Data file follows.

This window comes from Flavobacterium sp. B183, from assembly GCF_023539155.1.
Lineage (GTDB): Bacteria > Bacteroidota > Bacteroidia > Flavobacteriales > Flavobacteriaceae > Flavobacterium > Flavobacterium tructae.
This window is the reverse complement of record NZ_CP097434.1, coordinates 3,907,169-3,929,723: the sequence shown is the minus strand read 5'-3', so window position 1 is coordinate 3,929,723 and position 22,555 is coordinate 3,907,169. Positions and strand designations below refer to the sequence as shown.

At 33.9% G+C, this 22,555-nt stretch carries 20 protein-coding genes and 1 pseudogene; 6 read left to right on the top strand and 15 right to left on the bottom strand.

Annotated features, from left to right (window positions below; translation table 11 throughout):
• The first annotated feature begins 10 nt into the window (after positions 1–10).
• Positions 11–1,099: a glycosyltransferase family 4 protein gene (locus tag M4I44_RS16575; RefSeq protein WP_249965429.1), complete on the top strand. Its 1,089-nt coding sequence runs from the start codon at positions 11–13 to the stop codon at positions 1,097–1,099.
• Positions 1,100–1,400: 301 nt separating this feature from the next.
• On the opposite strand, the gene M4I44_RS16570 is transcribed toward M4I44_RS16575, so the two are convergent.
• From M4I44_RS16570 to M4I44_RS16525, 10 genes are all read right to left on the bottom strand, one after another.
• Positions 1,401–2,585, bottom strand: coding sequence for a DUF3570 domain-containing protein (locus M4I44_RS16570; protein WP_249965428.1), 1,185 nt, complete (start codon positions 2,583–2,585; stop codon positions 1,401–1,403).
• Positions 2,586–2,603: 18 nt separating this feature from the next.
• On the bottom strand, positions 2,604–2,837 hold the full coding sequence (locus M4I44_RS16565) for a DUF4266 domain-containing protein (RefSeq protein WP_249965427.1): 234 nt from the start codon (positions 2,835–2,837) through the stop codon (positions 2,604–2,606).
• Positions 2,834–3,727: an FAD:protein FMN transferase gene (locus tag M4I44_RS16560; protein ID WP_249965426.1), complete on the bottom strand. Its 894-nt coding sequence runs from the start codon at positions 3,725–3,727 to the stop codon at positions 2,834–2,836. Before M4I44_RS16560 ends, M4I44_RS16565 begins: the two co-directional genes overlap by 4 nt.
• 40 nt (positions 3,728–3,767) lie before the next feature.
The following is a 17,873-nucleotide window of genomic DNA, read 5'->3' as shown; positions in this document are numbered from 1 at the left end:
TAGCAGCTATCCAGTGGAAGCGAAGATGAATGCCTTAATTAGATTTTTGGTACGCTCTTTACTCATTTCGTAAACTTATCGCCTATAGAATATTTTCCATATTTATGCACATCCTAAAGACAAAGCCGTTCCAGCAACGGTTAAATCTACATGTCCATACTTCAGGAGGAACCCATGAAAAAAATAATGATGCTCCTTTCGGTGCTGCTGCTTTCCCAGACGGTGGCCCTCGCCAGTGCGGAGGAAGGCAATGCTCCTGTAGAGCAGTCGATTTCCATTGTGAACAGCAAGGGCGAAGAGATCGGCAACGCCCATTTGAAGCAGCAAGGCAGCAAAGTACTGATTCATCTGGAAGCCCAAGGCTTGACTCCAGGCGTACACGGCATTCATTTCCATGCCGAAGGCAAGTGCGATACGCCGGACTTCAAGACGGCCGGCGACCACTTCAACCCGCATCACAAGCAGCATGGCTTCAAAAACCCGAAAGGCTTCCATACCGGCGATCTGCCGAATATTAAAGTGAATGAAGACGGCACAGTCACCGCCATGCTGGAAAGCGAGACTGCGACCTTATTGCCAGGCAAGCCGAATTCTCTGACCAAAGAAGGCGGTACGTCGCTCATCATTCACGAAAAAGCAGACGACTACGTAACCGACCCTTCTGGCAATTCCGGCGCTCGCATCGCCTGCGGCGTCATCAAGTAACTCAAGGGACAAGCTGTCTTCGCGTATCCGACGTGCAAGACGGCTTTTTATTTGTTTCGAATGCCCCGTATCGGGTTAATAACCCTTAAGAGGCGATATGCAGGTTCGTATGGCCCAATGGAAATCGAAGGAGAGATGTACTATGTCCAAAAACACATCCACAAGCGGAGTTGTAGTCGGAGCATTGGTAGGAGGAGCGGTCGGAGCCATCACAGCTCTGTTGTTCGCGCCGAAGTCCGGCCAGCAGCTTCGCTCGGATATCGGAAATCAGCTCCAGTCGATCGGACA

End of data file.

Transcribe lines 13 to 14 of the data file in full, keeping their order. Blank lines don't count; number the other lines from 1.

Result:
• On the bottom strand, positions 2,604–2,837 hold the full coding sequence (locus M4I44_RS16565) for a DUF4266 domain-containing protein (RefSeq protein WP_249965427.1): 234 nt from the start codon (positions 2,835–2,837) through the stop codon (positions 2,604–2,606).
• Positions 2,834–3,727: an FAD:protein FMN transferase gene (locus tag M4I44_RS16560; protein ID WP_249965426.1), complete on the bottom strand. Its 894-nt coding sequence runs from the start codon at positions 3,725–3,727 to the stop codon at positions 2,834–2,836. Before M4I44_RS16560 ends, M4I44_RS16565 begins: the two co-directional genes overlap by 4 nt.